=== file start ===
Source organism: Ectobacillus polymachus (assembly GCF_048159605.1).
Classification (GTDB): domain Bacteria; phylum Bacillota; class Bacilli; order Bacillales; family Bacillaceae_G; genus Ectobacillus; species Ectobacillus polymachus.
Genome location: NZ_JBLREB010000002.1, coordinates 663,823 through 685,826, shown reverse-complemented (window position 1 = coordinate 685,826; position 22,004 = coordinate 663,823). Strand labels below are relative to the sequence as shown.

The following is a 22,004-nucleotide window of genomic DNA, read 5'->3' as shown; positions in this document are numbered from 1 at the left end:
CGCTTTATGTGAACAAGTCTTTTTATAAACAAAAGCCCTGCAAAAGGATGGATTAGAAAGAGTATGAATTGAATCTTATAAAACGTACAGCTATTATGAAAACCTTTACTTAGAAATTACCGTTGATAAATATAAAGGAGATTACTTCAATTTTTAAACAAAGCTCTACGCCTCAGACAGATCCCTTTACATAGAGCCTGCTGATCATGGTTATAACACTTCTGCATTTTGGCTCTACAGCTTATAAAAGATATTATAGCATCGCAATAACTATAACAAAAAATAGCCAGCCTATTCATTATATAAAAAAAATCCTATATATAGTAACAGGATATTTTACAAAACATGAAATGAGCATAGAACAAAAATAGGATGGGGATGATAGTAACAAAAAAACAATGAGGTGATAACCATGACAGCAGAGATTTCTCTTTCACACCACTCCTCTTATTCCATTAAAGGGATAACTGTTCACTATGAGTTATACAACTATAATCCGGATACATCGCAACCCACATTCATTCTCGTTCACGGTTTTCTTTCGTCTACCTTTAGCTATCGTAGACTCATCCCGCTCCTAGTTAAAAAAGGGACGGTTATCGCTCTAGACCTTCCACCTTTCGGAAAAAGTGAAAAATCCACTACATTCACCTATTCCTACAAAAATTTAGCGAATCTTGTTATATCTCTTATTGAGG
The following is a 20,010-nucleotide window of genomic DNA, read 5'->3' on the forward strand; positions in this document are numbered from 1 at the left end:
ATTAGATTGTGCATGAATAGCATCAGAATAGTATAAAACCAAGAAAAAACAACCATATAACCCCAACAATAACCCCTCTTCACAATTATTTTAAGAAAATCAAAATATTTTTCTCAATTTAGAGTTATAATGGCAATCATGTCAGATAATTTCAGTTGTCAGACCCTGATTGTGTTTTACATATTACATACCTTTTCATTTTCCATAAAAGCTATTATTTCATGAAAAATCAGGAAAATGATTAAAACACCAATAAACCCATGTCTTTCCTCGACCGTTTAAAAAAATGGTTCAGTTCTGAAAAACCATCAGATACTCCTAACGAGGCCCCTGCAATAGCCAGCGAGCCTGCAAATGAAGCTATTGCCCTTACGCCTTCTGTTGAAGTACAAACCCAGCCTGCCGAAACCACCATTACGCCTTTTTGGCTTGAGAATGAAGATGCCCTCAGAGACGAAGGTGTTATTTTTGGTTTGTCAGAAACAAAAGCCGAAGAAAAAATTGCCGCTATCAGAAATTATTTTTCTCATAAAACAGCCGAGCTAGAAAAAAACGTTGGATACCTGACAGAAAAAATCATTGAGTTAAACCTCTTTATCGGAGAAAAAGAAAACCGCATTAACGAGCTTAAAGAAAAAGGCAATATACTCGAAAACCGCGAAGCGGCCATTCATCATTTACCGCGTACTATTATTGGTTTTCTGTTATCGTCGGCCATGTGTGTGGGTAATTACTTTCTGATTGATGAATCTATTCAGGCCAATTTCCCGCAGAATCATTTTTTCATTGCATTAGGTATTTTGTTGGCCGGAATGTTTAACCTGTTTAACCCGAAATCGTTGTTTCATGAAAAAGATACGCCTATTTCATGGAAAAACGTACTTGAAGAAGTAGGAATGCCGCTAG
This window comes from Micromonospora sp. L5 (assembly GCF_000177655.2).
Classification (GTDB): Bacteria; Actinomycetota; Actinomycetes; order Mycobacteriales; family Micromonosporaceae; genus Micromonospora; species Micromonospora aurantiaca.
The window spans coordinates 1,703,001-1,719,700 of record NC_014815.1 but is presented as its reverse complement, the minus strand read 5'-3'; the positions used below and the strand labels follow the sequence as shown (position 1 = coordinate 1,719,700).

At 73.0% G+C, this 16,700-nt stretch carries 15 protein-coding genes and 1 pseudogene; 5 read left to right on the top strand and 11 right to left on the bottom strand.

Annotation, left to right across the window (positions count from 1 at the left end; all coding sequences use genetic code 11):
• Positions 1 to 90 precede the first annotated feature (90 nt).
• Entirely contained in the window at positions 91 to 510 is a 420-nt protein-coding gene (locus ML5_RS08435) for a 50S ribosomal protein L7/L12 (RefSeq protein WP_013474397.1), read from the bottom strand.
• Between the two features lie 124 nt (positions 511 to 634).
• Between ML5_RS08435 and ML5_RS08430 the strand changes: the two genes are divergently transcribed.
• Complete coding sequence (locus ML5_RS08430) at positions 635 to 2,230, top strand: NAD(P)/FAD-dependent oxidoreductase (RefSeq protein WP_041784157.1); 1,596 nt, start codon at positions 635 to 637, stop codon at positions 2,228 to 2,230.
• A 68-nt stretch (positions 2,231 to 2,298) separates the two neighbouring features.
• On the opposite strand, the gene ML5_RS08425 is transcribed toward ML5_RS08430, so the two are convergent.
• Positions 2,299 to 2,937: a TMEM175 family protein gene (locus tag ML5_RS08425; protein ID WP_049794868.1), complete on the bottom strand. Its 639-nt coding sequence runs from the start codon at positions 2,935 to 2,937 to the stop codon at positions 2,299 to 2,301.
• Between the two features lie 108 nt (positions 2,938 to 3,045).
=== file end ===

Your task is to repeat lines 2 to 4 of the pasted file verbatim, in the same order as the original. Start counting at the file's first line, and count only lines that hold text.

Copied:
Classification (GTDB): domain Bacteria; phylum Bacillota; class Bacilli; order Bacillales; family Bacillaceae_G; genus Ectobacillus; species Ectobacillus polymachus.
Genome location: NZ_JBLREB010000002.1, coordinates 663,823 through 685,826, shown reverse-complemented (window position 1 = coordinate 685,826; position 22,004 = coordinate 663,823). Strand labels below are relative to the sequence as shown.

The following is a 22,004-nucleotide window of genomic DNA, read 5'->3' as shown; positions in this document are numbered from 1 at the left end: